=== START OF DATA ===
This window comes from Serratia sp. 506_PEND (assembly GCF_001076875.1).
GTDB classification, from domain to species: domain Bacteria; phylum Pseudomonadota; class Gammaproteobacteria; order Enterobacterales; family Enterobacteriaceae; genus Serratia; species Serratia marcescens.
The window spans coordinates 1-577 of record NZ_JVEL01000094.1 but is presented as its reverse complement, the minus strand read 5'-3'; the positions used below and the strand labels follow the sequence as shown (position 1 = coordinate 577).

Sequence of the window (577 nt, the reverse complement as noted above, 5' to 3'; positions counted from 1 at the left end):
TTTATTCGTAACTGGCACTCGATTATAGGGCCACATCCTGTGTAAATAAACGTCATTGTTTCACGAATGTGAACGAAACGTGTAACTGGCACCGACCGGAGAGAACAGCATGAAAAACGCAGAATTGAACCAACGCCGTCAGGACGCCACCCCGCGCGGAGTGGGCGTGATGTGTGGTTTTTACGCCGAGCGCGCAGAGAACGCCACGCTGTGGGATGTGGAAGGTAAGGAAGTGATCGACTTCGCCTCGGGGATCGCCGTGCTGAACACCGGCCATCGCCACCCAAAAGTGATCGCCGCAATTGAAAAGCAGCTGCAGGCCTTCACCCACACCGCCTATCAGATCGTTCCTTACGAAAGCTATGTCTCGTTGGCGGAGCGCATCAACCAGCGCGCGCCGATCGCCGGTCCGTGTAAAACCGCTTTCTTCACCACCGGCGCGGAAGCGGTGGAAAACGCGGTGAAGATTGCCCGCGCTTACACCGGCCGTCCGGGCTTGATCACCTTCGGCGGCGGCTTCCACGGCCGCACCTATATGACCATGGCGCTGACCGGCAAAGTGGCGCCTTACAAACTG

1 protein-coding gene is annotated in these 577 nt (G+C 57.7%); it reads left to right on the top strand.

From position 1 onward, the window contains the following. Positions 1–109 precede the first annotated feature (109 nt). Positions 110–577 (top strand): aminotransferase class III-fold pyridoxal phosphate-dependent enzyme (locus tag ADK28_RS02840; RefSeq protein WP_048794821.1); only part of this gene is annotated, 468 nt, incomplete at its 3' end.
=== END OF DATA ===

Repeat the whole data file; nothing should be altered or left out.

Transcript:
This window comes from Serratia sp. 506_PEND (assembly GCF_001076875.1).
GTDB classification, from domain to species: domain Bacteria; phylum Pseudomonadota; class Gammaproteobacteria; order Enterobacterales; family Enterobacteriaceae; genus Serratia; species Serratia marcescens.
The window spans coordinates 1-577 of record NZ_JVEL01000094.1 but is presented as its reverse complement, the minus strand read 5'-3'; the positions used below and the strand labels follow the sequence as shown (position 1 = coordinate 577).

Sequence of the window (577 nt, the reverse complement as noted above, 5' to 3'; positions counted from 1 at the left end):
TTTATTCGTAACTGGCACTCGATTATAGGGCCACATCCTGTGTAAATAAACGTCATTGTTTCACGAATGTGAACGAAACGTGTAACTGGCACCGACCGGAGAGAACAGCATGAAAAACGCAGAATTGAACCAACGCCGTCAGGACGCCACCCCGCGCGGAGTGGGCGTGATGTGTGGTTTTTACGCCGAGCGCGCAGAGAACGCCACGCTGTGGGATGTGGAAGGTAAGGAAGTGATCGACTTCGCCTCGGGGATCGCCGTGCTGAACACCGGCCATCGCCACCCAAAAGTGATCGCCGCAATTGAAAAGCAGCTGCAGGCCTTCACCCACACCGCCTATCAGATCGTTCCTTACGAAAGCTATGTCTCGTTGGCGGAGCGCATCAACCAGCGCGCGCCGATCGCCGGTCCGTGTAAAACCGCTTTCTTCACCACCGGCGCGGAAGCGGTGGAAAACGCGGTGAAGATTGCCCGCGCTTACACCGGCCGTCCGGGCTTGATCACCTTCGGCGGCGGCTTCCACGGCCGCACCTATATGACCATGGCGCTGACCGGCAAAGTGGCGCCTTACAAACTG

1 protein-coding gene is annotated in these 577 nt (G+C 57.7%); it reads left to right on the top strand.

From position 1 onward, the window contains the following. Positions 1–109 precede the first annotated feature (109 nt). Positions 110–577 (top strand): aminotransferase class III-fold pyridoxal phosphate-dependent enzyme (locus tag ADK28_RS02840; RefSeq protein WP_048794821.1); only part of this gene is annotated, 468 nt, incomplete at its 3' end.